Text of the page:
What is the function of the symbolic link .usr/src/linux?
This is the conclusion of my earlier thread about getting sound working with
a new kernel. No matter what I did, I couldn't get the modules setup for
iptables right when compiling from scratch.
I decided to settle for the Multimedia kernel for my distro (Spring), with
the latest NVidia driver (since there are no dkms packages for that
kernel,) and with USB sound.
To make it the default kernel, I changed all the symlinks in my /boot
directory, but overlooked the one in /usr/src. It booted quite OK, but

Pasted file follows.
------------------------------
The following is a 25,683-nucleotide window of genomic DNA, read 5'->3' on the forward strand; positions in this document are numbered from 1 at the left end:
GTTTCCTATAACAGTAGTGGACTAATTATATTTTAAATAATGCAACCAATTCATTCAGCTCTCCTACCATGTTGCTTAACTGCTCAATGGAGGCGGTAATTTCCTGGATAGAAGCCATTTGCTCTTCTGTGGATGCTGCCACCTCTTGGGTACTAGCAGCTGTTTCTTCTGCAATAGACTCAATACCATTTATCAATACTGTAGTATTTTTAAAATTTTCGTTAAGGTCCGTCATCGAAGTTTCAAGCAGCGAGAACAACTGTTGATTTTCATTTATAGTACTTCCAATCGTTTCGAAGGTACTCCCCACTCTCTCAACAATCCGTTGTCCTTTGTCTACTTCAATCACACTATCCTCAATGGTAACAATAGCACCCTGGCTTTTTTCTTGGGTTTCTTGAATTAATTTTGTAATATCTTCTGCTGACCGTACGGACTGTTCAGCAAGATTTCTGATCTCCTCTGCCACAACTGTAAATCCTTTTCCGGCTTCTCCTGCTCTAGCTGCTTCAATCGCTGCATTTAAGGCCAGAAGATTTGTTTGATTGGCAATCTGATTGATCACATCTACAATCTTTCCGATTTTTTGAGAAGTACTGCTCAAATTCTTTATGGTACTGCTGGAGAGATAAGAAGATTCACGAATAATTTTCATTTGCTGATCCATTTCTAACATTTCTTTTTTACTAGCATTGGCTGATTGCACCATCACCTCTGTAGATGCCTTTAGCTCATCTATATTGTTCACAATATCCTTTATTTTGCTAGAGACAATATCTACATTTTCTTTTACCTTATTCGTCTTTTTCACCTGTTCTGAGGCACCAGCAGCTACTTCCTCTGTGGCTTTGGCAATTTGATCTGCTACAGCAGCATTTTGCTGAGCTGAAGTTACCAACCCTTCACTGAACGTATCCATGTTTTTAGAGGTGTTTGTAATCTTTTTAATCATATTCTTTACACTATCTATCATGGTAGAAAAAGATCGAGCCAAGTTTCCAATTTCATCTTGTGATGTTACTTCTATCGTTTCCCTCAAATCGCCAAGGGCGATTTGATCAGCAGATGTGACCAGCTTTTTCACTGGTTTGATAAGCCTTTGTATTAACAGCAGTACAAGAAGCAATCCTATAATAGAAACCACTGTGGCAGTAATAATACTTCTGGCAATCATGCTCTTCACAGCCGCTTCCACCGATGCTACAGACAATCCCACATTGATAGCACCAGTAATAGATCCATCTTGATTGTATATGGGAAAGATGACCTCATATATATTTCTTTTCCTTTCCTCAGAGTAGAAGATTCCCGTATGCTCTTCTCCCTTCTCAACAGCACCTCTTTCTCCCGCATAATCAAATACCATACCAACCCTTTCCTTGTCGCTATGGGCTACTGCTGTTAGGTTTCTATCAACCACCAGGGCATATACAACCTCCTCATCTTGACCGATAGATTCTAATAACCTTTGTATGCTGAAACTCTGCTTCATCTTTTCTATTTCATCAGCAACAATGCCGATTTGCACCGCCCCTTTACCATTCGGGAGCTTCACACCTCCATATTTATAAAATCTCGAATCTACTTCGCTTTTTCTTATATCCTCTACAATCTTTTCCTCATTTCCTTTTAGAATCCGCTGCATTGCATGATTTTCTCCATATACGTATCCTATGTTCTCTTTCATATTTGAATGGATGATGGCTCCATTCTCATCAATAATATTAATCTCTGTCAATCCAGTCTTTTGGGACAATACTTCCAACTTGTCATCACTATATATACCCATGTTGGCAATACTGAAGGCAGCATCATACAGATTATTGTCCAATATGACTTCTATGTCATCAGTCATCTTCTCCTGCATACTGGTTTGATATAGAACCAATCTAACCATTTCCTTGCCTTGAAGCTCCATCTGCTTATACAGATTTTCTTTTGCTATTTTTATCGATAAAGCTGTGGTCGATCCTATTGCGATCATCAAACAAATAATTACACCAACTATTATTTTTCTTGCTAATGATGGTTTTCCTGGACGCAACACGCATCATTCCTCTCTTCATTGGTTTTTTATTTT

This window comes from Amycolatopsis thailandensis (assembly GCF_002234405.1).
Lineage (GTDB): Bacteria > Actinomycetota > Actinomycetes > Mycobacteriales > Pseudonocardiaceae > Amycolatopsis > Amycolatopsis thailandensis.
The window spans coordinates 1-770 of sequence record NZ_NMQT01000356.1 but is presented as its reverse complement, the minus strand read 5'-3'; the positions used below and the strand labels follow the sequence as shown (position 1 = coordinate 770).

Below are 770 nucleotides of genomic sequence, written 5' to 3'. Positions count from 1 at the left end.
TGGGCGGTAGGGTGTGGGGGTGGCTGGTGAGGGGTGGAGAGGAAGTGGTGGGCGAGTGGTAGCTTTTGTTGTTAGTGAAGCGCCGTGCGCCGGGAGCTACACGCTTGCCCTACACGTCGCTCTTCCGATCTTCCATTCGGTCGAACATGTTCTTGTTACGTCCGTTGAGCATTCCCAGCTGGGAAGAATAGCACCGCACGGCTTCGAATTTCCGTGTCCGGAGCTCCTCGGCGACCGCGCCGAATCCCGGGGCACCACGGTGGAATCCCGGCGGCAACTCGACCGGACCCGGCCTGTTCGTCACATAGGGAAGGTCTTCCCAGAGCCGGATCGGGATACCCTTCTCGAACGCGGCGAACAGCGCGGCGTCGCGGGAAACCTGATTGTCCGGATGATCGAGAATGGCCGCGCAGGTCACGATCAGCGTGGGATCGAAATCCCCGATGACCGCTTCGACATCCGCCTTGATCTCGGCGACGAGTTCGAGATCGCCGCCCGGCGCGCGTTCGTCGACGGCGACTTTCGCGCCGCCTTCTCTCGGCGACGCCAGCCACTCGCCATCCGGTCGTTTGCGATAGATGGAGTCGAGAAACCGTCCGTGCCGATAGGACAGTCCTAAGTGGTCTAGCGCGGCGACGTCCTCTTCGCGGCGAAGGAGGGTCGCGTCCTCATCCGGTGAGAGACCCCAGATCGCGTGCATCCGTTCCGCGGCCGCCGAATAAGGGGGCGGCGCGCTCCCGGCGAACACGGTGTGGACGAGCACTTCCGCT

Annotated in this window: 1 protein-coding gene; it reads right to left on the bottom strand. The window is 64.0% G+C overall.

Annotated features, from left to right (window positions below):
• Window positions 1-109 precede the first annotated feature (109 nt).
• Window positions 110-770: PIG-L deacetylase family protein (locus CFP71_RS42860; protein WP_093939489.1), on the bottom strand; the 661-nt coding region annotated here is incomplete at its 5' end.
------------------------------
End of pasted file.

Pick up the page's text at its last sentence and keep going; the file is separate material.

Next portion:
into runlevel 3. If I ran startx, I had a working desktop, but logging out
took me back to the text login, as it should. Fixing that last symlink
cured the problem.
What does the symlink actually do? It is one of those things that I could
simply take note of, but I am interested to know why it is needed.
Experience is not what happens to you; it's what you do with what happens to
- Elbert Hubbard
Re: What is the function of the symbolic link .usr/src/linux?
Doug Laidlaw wrote:
> What does the symlink actually do? It is one of those things that I could
> simply take note of, but I am interested to know why it is needed.
My (perhaps overly simplistic) understanding is that third party programs
and modules will look for the source files in /usr/src/linux by default. In
order to accommodate the possibility that the sources for more than one
kernel may be installed, the link is established to point to the sources
for the currently running kernel.